Following horrific violence against Black trans women in recent weeks, protests this weekend centered their stories and their lives. As demonstrations continue nationwide against white supremacy and the police killings of Black people, massive gatherings in Brooklyn, Los Angeles, and Chicago remembered Black trans women specifically — a population that is so often forgotten or ignored by the public and mainstream media.
On Sunday, nearly 15,000 people gathered in Brooklyn to protest the killings of Dominique "Rem'mie" Fells and Riah Milton. In both cases, the women were violently attacked, and their deaths are an all-too-common reminder that Black trans women face deadly racism, sexism, and trans-misogyny at higher rates than any other demographic. Experts call the murder of Black trans women an epidemic.
The organizers of Sunday's protest, The Okra Project and the Marsha P. Johnson Institute, asked protesters to wear white in honor of the 1917 NAACP Silent Protest Parade. "We felt that was a really powerful way to think about our action in relation to a lot of others," one of the rally's co-organizers, Fran Tirado, told CNN.
One of the rally's speakers was the sister of the late Layleen Cubilette-Polanco, who died in a Rikers Island solitary confinement cell on June 7 after suffering an epileptic attack. Polanco, a trans woman of color, had been held in pretrial detention because she could not afford to pay her $500 bail after being arrested on misdemeanor assault charges.
"Black trans lives matter," Melania Brown, Polanco's sister, told the crowd. "My sister's life mattered. All of the loved ones we have lost, all of these beautiful girls that we have lost. Their lives matter. We have to protect them."
The Philadelphia Office of LGBT Affairs released a statement after the murder of Fells, whose body was found in Philadelphia. "As thousands take to the streets to proclaim that Black Lives Matter, it is critical we remember that this includes Black trans lives. Dominique Rem’mie Fells’s life mattered," the statement said, noting that protests spurred by the police killings of George Floyd and Breonna Taylor have less frequently lifted up the names of Black trans people who have been killed in recent weeks, like Tony McDade, a Black trans man who was shot and killed by police in late May. The protest in Los Angeles, meanwhile, was dubbed the All Black Lives Matter protest, in recognition that Black trans women are often ignored and disregarded.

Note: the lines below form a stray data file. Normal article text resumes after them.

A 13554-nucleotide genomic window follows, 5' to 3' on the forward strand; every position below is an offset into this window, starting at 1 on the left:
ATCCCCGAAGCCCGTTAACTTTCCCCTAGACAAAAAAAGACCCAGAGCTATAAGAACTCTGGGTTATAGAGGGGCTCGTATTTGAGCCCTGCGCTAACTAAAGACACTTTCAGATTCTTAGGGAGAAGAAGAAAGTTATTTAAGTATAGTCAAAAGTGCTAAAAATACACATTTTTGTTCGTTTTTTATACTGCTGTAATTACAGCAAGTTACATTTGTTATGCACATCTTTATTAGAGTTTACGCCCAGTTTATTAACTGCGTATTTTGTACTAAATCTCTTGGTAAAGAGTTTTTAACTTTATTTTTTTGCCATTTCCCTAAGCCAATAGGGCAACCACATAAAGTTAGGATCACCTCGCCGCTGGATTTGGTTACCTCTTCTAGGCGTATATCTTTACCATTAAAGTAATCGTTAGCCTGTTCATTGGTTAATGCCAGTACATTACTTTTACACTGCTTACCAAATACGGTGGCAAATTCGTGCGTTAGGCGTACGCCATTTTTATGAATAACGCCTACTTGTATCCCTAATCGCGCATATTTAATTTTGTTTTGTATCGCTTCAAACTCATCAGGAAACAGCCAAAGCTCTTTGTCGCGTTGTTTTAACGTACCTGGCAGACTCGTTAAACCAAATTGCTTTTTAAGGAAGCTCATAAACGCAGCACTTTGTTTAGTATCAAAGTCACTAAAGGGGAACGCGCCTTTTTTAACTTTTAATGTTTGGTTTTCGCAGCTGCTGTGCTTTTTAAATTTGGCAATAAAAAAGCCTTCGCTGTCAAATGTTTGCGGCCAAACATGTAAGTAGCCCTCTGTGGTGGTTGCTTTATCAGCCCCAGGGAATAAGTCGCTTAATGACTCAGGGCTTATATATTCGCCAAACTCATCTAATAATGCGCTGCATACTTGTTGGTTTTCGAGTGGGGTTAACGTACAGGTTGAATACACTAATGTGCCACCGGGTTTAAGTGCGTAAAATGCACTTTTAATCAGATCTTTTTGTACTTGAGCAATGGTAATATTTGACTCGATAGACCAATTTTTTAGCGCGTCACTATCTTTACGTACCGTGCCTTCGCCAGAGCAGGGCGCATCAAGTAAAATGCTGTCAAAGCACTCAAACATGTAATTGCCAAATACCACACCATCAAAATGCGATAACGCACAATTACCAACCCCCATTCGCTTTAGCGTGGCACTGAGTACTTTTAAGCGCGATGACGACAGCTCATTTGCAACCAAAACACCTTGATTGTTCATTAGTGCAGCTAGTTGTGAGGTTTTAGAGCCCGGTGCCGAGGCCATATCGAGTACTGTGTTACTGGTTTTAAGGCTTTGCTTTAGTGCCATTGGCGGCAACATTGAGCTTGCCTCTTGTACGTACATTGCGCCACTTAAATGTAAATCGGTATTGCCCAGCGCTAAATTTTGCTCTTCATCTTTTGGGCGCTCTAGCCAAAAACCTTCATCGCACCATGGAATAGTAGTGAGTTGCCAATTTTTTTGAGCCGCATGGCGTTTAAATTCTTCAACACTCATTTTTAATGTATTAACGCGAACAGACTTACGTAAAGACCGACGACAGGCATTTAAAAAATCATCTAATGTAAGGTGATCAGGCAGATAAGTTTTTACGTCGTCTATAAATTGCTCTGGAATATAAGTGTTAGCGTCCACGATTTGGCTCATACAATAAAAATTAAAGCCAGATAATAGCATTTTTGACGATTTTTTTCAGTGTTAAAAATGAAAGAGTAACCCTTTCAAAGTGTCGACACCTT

In 2019, at least 26 transgender or gender non-conforming people of color were killed, though the number may be higher due to police misgendering and deadnaming trans folks. This year, Milton is the 14th Black trans woman to have been killed. Overwhelmingly, Black trans women face this kind of violence, and they also generally receive the least resources and attention, whether it's investigating their deaths or working to prevent future anti-Black trans-misogyny.
And what resources are available, such as police, come at a cost for trans people. While Black trans women face high levels of violence from the public, they are also highly likely to report violence and harassment by police. The National Center for Transgender Equality found that 58% of transgender people faced harassment and abuse by police, and because of this they are less likely to report violence against them or ask for assistance.
On Monday, following the weekend's protests, the Supreme Court of ruled that LGBTQ workers are protected from employment discrimination under Title VII of the Civil Rights Act. The Human Rights Campaign reported on this connection between violence and job security: "Fatal violence disproportionately affects transgender women of color — particularly Black transgender women — and that the intersections of racism, sexism, homophobia, biphobia, transphobia and unchecked access to guns conspire to deprive them of employment, housing, health care, and other necessities." The ruling may go a way toward tackling the staggering rates of trans people who suffer from homelessness and combat job discrimination.
Raquel Willis, a trans writer and activist who helped organize Sunday's march, said, "At my first job, I was stealth out of survival. I wasn't out as trans because I was afraid of being fired. Today's [Supreme Court] ruling will encourage so many more folks to move beyond that fear."